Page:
The influence of tongue position on trombone sound: A likely area of language influence (2015)
Type of ContentConference Contributions - Published
PublisherUniversity of Canterbury. New Zealand Institute of Language, Brain & Behaviour
This paper builds on initial evidence of First Language influence on brass playing presented in Heyne and Derrick (2013)  by indicating how tongue positioning might affect trombone timbre. Ultrasound imaging of the tongue was used to compare vowel production and sustained trombone notes for three participants, one each of New Zealand English, Tongan and Japanese, whose musical production was also analyzed acoustically. Comparison of the sound spectra produced by two semiprofessional players shows that the player using a higher, more retracted tongue position displays a larger component of high frequencies in the produced sound spectrum. We believe that this could explain why brass players can notice differences between players from different language backgrounds.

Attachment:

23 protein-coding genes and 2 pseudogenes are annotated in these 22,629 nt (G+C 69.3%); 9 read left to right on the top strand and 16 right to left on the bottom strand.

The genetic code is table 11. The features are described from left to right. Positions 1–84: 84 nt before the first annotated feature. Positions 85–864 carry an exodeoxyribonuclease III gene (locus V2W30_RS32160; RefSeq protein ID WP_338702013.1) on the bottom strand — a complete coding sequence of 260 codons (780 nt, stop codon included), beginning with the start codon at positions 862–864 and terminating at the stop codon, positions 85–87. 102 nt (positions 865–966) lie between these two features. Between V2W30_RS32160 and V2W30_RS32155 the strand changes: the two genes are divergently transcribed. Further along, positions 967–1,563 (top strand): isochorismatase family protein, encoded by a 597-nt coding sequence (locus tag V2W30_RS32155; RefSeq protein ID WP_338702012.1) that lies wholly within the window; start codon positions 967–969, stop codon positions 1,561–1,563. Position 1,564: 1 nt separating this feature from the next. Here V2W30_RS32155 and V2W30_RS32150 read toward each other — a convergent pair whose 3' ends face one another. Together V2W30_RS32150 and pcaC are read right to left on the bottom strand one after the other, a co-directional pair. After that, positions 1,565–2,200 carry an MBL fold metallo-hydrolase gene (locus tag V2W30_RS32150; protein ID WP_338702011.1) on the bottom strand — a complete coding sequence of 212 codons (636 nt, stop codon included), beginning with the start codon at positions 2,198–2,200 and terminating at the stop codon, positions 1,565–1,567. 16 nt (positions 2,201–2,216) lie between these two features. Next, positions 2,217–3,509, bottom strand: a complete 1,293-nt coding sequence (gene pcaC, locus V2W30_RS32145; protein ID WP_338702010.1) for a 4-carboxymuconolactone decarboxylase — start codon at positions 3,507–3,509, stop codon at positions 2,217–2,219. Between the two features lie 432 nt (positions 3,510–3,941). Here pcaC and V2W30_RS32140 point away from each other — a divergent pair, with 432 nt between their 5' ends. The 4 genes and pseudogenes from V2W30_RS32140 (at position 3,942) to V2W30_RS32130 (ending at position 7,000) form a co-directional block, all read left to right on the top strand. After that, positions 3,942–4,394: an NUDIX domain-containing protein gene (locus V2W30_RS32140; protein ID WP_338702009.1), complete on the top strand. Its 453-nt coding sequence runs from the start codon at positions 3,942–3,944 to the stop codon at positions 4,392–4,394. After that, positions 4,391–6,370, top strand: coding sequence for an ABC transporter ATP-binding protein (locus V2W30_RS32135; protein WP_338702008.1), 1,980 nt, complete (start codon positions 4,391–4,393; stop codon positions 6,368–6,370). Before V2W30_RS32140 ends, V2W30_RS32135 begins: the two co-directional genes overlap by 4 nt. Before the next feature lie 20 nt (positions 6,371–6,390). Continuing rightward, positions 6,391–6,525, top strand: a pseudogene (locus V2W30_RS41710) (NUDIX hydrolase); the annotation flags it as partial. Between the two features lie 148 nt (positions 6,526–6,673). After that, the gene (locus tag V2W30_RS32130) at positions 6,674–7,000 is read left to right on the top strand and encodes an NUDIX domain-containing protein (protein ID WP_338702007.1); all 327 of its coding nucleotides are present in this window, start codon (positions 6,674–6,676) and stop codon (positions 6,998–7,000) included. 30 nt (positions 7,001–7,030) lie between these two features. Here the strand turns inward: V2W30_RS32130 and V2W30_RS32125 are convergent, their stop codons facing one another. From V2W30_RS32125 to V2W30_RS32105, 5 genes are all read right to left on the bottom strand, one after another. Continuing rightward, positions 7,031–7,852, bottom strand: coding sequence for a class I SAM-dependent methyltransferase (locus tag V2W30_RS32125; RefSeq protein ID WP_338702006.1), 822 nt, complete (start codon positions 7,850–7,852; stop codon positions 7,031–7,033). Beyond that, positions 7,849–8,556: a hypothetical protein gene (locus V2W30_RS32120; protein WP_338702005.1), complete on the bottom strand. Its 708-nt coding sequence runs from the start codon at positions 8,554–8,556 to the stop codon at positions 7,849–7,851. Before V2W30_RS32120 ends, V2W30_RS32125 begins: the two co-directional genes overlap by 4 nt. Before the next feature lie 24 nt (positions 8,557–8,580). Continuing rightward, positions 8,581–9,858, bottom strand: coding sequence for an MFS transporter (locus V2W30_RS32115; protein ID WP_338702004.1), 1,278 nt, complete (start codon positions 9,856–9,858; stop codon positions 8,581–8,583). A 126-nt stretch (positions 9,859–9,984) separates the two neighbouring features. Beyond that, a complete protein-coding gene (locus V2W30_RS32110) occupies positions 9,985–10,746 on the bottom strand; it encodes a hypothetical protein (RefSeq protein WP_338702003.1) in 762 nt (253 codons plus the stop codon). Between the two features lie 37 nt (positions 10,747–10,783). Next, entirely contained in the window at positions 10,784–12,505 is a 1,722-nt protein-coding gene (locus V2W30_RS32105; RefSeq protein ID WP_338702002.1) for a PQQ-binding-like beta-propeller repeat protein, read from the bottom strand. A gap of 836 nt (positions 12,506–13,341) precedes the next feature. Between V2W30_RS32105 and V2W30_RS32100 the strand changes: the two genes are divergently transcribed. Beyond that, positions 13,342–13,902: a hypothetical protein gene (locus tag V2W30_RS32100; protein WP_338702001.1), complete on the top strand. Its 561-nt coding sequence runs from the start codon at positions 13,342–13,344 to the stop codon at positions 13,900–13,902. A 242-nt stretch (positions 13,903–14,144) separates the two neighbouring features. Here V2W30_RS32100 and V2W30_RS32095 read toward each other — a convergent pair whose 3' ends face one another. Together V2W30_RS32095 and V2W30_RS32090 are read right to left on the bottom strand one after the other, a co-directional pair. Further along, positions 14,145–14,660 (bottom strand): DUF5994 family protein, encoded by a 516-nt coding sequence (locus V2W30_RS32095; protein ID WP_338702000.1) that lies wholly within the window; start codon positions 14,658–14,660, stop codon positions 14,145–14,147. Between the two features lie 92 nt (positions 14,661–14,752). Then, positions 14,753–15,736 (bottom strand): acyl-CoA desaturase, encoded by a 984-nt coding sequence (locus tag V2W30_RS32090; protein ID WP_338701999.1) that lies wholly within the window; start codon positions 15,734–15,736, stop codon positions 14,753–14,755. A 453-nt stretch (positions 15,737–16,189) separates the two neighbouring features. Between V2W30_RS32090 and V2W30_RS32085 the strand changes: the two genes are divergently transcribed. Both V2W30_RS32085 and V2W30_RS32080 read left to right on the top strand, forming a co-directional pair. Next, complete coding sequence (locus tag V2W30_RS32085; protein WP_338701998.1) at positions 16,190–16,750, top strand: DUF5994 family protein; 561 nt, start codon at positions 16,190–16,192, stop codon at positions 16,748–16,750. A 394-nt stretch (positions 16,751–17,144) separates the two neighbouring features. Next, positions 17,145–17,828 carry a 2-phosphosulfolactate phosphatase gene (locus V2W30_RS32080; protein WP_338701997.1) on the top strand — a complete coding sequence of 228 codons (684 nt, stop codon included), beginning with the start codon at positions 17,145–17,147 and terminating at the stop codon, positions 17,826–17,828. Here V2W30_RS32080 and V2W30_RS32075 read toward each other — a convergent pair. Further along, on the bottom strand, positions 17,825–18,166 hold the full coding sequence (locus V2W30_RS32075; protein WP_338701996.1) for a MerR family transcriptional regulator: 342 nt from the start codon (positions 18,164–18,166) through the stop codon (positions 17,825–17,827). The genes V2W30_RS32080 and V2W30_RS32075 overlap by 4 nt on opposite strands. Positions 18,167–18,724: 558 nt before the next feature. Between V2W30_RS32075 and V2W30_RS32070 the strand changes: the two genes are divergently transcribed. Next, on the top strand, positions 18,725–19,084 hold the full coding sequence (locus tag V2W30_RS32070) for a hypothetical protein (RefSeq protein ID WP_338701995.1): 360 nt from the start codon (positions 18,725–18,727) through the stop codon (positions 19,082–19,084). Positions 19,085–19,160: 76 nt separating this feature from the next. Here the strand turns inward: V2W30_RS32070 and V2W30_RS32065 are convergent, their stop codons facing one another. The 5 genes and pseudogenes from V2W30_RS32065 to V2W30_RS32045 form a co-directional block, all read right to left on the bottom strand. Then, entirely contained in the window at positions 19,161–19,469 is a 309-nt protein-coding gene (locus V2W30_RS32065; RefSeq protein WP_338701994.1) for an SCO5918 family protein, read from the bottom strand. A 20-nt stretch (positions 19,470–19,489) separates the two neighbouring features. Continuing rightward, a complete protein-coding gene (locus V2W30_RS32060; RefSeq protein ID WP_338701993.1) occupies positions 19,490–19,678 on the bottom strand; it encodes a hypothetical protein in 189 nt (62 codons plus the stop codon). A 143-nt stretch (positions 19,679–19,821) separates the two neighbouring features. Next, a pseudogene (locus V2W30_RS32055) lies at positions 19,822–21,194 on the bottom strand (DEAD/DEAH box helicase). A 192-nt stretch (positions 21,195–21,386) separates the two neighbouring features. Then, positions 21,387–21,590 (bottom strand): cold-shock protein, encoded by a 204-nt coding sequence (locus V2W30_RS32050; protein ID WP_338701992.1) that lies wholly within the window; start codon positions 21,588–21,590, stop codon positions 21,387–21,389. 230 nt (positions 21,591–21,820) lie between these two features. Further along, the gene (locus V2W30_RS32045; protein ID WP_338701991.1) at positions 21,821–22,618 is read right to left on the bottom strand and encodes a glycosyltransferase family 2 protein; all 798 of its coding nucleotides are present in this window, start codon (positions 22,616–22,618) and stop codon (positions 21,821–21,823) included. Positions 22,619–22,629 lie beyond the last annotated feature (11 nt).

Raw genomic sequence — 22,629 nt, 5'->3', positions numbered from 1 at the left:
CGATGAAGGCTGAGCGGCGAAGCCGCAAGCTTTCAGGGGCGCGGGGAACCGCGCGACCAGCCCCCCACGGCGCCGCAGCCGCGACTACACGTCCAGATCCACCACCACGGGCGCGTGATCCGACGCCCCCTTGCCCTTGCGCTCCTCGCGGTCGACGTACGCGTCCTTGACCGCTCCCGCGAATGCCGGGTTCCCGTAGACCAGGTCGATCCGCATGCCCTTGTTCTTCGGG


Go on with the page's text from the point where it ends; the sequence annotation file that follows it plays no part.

CitationHeyne, M., Derrick, D. (2015) The influence of tongue position on trombone sound: A likely area of language influence. Glasgow, UK: 18th International Congress of Phonetic Sciences (ICPhS 2015), 1-14 Aug 2015. Proceedings of the 18th International Congress of Phonetic Sciences (ICPhs 2015).
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Keywordslaboratory phonology; phonetics; phonetics of music; ultrasound imaging of the tongue (UTI); acoustic analysis
ANZSRC Fields of Research47 - Language, communication and culture::4704 - Linguistics::470410 - Phonetics and speech science
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Native language influence on brass instrument performance: An application of generalized additive mixed models (GAMMs) to midsagittal ultrasound images of the tongue Derrick, Donald; Heyne M; Al-Tamimi J (2019)This paper presents the findings of an ultrasound study of 10 New Zealand English and 10 Tongan-speaking trombone players, to determine whether there is an influence of native language speech production on trombone ...
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